Through this website, you are able to link to other websites which are not under the control of CSIRT-CY. We have no control over the nature, content and availability of those sites. The inclusion of any links does not necessarily imply a recommendation or endorse the views expressed within them.
Every effort is made to keep the website up and running smoothly. However, CSIRT-CY takes no responsibility for, and will not be liable for, the website being temporarily unavailable due to technical issues beyond our control.

Researchers from the Z-Lab at CSE Cybsec that completed the analysis a number of payloads being part of a new cyber espionage campaign conducted by the Russian APT28 group (aka Fancy Bear, Pawn Storm, Sednit, Sofacy, and Strontium).

Last time experts attributed an ongoing campaign to APT28 was in June, when experts from Palo Alto Networks noticed that the group was using new tools in a recent string of attacks.

Palo Alto Networks explained t the APT group has shifted focus in their interest, from NATO member countries and Ukraine to towards the Middle East and Central Asia.

The researchers observed several attacks leveraging the SPLM and the Zebrocy tool between the second and fourth quarters of 2017 against organizations in Asia. The list of targeted countries included China, Mongolia, South Korea and Malaysia.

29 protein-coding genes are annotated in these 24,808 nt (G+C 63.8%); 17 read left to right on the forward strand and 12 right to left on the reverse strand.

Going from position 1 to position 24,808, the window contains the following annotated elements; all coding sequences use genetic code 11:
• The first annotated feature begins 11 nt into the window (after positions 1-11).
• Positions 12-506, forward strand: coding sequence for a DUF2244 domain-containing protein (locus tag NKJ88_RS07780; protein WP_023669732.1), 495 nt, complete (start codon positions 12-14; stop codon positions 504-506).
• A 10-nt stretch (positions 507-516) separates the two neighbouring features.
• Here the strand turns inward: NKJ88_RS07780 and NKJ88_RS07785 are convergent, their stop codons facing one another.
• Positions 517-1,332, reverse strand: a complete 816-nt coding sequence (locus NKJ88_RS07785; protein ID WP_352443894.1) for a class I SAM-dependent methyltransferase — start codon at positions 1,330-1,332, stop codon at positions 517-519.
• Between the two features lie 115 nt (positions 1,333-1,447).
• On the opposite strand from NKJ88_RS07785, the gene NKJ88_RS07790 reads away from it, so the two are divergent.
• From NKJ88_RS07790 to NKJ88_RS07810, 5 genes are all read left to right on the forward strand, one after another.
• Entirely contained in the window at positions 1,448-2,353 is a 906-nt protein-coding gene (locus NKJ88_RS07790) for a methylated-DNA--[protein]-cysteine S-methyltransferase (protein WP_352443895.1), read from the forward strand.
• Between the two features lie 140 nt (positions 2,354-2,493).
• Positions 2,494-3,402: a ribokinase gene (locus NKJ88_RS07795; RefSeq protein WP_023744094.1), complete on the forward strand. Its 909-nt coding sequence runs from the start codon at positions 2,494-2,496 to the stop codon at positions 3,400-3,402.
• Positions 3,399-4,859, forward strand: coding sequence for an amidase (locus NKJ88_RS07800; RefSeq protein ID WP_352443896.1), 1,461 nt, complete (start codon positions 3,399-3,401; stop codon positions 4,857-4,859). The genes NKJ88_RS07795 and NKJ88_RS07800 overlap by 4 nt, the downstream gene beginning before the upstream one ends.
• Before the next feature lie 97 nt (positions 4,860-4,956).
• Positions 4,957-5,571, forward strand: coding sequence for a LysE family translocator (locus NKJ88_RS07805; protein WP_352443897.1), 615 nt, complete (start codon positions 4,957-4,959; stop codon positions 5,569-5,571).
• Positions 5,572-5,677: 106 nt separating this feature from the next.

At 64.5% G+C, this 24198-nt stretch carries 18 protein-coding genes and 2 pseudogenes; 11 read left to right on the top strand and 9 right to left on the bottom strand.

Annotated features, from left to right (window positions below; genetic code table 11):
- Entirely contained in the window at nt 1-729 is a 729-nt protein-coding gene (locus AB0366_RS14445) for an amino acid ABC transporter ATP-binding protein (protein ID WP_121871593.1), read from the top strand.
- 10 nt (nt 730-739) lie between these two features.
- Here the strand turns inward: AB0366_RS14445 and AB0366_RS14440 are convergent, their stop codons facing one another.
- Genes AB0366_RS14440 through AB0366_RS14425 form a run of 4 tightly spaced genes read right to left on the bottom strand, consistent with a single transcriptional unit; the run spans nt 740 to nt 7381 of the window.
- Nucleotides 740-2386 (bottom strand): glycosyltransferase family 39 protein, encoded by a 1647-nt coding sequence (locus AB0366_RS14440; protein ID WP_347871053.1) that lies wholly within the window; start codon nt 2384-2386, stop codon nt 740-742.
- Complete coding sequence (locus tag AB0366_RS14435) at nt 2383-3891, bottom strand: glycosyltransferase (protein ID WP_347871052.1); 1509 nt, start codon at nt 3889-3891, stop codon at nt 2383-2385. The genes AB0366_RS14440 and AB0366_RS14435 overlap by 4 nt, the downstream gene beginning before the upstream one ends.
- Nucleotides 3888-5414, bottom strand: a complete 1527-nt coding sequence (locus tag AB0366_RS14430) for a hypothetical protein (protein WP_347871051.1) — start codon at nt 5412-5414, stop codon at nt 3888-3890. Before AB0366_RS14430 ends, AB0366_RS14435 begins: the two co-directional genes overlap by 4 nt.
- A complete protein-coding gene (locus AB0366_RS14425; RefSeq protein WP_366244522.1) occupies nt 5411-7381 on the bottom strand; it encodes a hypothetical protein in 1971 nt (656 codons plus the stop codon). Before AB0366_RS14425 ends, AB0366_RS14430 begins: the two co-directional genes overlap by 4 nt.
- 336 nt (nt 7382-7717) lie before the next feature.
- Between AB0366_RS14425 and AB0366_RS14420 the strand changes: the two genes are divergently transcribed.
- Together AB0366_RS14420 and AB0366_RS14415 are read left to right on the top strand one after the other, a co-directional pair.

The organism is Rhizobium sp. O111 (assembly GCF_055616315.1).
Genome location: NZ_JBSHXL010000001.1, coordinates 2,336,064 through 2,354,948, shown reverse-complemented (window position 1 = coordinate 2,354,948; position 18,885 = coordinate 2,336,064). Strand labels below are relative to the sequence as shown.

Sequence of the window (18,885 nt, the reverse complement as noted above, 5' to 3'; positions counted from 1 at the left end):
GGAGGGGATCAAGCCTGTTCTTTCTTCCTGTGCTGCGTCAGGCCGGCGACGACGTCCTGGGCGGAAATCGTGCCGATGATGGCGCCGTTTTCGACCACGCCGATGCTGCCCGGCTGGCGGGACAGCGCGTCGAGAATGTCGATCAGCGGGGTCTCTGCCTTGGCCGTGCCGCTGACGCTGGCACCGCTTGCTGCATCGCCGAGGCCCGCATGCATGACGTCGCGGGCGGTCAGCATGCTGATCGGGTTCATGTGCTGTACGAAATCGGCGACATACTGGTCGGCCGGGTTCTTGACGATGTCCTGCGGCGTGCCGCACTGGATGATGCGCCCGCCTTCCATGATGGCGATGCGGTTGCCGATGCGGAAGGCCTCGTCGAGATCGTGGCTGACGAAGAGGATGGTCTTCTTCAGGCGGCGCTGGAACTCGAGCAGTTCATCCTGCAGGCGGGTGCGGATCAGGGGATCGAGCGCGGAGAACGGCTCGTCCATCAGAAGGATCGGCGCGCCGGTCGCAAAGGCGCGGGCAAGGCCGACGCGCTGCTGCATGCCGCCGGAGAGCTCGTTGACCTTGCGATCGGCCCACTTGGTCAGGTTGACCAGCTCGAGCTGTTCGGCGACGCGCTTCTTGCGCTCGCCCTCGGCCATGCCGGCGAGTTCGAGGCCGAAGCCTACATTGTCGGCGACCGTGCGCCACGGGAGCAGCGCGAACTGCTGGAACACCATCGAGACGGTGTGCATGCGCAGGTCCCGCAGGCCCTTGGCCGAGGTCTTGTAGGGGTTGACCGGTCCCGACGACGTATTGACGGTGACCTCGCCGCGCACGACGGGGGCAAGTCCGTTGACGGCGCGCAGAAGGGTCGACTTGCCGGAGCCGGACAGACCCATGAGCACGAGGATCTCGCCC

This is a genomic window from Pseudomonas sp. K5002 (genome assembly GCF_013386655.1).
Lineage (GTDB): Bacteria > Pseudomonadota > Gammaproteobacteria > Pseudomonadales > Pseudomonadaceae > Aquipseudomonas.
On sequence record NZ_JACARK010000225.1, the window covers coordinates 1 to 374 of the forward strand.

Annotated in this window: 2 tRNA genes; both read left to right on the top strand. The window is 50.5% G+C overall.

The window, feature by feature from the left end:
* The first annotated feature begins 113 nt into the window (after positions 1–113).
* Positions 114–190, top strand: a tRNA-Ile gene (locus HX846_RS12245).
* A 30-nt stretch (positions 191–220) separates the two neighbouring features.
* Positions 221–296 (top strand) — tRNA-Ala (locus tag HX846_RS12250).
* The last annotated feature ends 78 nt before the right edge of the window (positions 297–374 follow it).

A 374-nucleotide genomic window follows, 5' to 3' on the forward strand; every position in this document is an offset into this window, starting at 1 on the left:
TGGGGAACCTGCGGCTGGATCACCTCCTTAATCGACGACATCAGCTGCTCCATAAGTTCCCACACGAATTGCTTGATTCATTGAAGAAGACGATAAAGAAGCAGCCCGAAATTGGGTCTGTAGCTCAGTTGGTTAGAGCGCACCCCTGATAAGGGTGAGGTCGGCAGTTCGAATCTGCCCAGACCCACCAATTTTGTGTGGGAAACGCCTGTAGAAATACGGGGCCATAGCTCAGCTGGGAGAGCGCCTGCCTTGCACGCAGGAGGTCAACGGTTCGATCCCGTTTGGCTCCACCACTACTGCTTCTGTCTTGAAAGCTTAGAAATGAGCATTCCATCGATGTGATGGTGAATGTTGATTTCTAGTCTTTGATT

While conducting ordinary threat intelligence activities, experts at Z-Lab at CSE Cybsec have recently discovered a new series of malware samples that were submitted to the major online sandboxes.

In particular, they noticed a malware sample submitted to Virus Total that was attributed by some experts to the Russian APT28 group.

The APT28 group has been active since at least 2007 and it has targeted governments, militaries, and security organizations worldwide. The group was involved also in the string of attacks that targeted 2016 Presidential election.

With the help of the researcher that goes online with the Twitter handle Drunk Binary (@DrunkBinary) researchers from Z-Lab obtained a collection of samples to compare with the one that was uploaded on VirusTotal platform.

The analysis revealed that it was a new variant of the infamous APT28 backdoor tracked as X-Agent, in particular, a new Windows version that appeared in the wild in June,

The attack analyzed CSE Cybsec is multi-stage, the experts discovered an initial dropper malware written in Delphi programming language (a language used by the APT28 group in other campaigns) downloads a second stage payload from the Internet and executes it.

 

The payload communicates to the server using HTTPS protocol, making it impossible to eavesdrop on the malicious traffic it generates.

The experts also analyzed another malicious DLL, apparently unrelated to the previous samples, that presents many similarities with other payloads attributed to the Russian APT group.